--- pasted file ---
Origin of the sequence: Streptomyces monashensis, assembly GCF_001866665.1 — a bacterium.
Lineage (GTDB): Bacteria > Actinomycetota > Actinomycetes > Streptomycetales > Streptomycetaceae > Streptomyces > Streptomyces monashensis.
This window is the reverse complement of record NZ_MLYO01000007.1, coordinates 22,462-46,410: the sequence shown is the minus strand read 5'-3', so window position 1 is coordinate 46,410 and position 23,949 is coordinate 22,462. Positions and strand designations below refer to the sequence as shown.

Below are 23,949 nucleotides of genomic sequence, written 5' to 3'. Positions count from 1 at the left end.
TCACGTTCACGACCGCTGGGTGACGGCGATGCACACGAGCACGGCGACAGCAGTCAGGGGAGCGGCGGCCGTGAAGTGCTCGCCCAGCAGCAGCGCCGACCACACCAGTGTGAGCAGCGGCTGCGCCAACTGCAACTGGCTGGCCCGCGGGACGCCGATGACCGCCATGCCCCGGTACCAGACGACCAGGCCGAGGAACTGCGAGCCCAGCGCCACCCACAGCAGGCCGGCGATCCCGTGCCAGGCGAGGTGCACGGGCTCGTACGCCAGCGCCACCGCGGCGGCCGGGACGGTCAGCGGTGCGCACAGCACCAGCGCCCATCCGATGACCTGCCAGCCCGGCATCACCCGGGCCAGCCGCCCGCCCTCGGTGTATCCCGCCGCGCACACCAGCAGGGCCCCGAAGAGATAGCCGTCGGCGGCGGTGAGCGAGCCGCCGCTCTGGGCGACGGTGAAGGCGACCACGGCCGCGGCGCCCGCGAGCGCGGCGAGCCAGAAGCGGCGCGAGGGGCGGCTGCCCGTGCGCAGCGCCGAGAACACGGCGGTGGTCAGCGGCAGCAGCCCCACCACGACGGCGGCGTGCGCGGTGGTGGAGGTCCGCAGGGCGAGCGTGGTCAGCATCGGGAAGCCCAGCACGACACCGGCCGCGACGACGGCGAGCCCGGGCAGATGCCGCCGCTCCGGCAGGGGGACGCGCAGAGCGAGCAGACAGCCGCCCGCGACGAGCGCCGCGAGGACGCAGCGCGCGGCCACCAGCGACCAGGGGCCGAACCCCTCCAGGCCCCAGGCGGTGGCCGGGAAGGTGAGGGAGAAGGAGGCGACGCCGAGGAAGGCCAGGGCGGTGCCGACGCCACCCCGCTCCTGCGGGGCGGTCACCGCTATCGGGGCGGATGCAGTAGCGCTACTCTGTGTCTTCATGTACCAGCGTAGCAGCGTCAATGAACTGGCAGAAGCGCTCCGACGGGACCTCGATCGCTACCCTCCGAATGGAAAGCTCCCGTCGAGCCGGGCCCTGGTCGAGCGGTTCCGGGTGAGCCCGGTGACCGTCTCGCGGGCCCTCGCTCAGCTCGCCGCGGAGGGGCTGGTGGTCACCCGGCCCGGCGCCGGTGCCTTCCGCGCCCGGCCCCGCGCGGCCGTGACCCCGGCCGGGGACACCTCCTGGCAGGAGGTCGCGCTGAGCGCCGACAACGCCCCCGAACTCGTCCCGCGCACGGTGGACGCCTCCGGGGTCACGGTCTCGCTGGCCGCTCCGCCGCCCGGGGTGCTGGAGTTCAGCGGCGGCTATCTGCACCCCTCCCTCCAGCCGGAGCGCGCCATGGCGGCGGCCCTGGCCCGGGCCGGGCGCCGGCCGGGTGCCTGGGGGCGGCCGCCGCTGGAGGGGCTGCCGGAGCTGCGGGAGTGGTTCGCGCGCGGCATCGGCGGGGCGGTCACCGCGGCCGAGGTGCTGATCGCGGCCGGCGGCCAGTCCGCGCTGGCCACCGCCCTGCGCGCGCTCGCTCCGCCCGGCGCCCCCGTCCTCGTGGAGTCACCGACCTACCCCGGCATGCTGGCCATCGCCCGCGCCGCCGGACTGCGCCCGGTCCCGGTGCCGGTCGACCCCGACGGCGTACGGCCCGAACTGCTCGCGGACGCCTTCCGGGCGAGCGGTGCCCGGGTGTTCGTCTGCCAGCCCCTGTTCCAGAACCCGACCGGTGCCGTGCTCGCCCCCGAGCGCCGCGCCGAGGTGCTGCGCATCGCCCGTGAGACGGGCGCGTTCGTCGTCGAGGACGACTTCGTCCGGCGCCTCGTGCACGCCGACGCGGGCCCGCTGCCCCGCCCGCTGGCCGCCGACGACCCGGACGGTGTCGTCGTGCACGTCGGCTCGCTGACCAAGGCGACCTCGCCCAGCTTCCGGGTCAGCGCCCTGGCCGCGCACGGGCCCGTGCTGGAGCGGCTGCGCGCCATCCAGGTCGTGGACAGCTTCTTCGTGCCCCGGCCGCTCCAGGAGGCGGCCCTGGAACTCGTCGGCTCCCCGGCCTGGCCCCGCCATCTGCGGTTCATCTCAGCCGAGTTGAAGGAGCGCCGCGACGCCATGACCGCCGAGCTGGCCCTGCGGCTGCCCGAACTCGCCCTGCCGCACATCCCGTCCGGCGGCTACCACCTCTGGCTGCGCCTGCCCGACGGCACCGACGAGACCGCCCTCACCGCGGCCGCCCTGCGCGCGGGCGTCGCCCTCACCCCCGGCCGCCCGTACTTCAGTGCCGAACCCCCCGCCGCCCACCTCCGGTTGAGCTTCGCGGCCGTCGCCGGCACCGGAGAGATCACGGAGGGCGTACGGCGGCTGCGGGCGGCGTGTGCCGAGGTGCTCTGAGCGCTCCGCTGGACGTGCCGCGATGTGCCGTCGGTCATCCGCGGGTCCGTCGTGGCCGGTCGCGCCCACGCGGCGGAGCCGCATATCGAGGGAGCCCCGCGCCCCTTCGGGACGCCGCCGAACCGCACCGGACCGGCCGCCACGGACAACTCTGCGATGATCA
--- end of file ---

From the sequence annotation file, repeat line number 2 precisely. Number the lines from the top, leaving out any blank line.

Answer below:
Lineage (GTDB): Bacteria > Actinomycetota > Actinomycetes > Streptomycetales > Streptomycetaceae > Streptomyces > Streptomyces monashensis.